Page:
I’d love to say that my discovery of craft beer came about through recommendations from beer swilling friends/family or through extensive research after being disenchanted with macro brews, but I’d be lying. My discovery was that of complete and utter blind luck.
In my early 20s, I was perfectly content with the typical Yuengling, Coors Light, Heineken, etc. that I had begun to consume in mass quantities during my college days. At that stage of my life, beer was just something to have in my hand when I was out with friends at an Old City bar trying to meet women. Every so often, I’d have something “exotic” like Sam Adams Lager, Blue Moon or Red Stripe when I was feeling especially fancy.
But all of that changed during the summer of 2005. I was back home on Long Island for an annual Father’s day/my birthday fishing trip with my brother and father. Following an absolutely horrendous day of fishing, we decided to get our fix of seafood at a local restaurant. While sitting at the bar, I noticed a long, slender glass in some weird wooden contraption behind the bar. Curious, I asked the bartender what kind of drink that thing was for. He informed me that it was for a new beer he just got in from Belgium called Kwak. I decided to give it a shot more for the novelty of the glass than actually knowing anything about Belgian beers.
One sip later, I was completely hooked! My senses were instantly flooded with new aromas and tastes that I never imagined could come from a beer. Rather than pounding this one down as quickly as possible, I wanted to savor the taste slowly…especially at $8 a pour! I knew that I would have to look for this beer back in Philly…little did I know at the time, that I had actually been living in one of the greatest beer cities in the world for nearly a decade.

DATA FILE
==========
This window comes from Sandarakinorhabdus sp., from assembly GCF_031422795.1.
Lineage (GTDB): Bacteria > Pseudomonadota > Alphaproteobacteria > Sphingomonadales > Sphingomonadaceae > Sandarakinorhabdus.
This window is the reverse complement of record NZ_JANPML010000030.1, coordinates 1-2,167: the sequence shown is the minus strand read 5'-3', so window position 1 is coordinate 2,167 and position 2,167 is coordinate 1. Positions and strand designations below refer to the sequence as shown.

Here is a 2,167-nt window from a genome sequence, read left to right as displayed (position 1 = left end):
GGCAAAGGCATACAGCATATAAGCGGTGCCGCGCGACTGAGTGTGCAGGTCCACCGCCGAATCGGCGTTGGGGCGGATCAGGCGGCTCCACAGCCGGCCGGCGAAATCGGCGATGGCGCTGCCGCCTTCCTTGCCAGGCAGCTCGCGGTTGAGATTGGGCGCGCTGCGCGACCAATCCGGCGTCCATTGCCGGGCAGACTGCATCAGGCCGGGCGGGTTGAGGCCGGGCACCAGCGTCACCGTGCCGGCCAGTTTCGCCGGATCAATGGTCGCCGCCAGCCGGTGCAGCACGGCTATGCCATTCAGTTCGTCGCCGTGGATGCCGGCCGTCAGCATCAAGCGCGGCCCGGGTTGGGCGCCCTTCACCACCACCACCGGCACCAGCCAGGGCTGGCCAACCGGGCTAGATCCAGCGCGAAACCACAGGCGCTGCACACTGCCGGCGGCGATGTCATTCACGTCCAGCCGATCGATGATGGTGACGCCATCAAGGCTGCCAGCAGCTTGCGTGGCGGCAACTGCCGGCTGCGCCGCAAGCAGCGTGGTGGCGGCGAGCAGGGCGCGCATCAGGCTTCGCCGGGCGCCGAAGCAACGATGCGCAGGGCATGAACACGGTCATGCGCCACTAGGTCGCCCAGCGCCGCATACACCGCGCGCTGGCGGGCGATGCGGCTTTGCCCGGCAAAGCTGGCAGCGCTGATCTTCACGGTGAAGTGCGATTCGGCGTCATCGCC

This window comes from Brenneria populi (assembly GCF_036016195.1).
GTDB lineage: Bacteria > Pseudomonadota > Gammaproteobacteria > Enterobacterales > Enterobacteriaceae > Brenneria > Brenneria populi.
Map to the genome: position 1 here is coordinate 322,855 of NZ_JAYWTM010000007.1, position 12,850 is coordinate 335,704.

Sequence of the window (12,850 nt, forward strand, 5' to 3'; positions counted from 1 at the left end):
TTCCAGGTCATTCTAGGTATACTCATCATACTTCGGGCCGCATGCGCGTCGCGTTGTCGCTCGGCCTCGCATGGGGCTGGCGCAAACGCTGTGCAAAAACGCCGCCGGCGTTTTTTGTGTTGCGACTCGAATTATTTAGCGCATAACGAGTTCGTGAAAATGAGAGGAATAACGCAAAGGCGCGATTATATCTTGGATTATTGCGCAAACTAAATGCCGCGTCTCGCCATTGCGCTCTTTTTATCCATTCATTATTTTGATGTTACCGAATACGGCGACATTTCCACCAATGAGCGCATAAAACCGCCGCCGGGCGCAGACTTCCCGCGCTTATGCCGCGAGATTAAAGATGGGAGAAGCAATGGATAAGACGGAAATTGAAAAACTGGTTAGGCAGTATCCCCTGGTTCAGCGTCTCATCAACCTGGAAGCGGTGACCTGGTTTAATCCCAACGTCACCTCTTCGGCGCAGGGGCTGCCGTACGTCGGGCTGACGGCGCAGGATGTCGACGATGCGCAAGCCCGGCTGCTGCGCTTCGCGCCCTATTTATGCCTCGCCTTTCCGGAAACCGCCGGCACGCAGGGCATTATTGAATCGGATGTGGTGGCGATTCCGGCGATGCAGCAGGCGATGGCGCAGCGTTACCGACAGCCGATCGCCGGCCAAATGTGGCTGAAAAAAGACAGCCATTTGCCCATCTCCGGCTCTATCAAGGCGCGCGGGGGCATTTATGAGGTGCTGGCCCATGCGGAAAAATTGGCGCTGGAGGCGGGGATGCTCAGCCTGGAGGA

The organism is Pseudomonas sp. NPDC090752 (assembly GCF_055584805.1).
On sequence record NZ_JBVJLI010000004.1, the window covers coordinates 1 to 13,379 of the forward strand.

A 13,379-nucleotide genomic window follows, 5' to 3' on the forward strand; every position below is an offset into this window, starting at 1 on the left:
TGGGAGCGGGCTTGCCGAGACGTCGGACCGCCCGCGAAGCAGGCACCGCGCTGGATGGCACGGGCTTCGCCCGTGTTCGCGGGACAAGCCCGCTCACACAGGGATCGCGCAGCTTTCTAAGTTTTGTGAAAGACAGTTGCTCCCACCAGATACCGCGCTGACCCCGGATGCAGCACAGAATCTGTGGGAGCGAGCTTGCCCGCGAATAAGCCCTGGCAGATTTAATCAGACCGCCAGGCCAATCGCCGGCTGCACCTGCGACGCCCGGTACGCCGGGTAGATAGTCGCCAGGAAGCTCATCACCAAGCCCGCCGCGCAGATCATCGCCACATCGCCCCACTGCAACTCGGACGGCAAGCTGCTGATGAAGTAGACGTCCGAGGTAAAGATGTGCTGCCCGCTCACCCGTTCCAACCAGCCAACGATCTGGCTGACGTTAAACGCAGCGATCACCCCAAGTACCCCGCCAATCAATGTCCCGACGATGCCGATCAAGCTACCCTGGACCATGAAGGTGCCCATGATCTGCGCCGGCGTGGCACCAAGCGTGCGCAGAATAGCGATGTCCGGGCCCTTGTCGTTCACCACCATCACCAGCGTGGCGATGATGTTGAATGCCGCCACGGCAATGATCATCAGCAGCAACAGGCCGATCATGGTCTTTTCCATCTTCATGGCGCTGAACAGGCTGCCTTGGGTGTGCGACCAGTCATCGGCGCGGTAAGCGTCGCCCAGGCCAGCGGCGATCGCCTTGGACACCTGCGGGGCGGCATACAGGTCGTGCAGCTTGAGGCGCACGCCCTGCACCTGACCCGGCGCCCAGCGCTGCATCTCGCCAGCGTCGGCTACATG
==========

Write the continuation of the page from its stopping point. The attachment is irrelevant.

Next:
Sadly, Kwak was not as easy to find as I had hoped it would be. Most of the bars I frequented at the time did not have “craft beer” in their vocabulary. However, a girl I was dating at the time happened to live 2 blocks from The Foodery on 10th and Pine and thus my crash course in craft beer commenced. I went in one day and they gave me the sad news that Kwak was extremely difficult to get in the region at the time, due to some distribution issues, but they offered suggestions of other beers that I might like. All I knew is that I wanted to try them all and that I could never go back to $1 domestic happy hour-type beers.
In addition to stopping into The Foodery once or twice a week, I started discovering the craft beer bar scene. Jose Pistola’s and Prohibition Tap Room quickly became favorite hangouts and I began trying all of the quality domestic craft beers from Abita to Weyerbacher and everything in between.
Since then, good beer has played a strong part in my life. Some of my closest friendships and relationships over the past few years have been forged over a love of good craft beer (and of course, good food to pair with it). Most notably, my fiancé and I got engaged while enjoying some Long Trail IPAs at Brigid’s in Fairmount and plan on brewing a special homebrew for our wedding in a few months.
And to think…if it weren’t for that one chance encounter with that funky wooden contraption I might still be guzzling “beer” at the same old bars in Old City that I was once so fond of in my early 20s.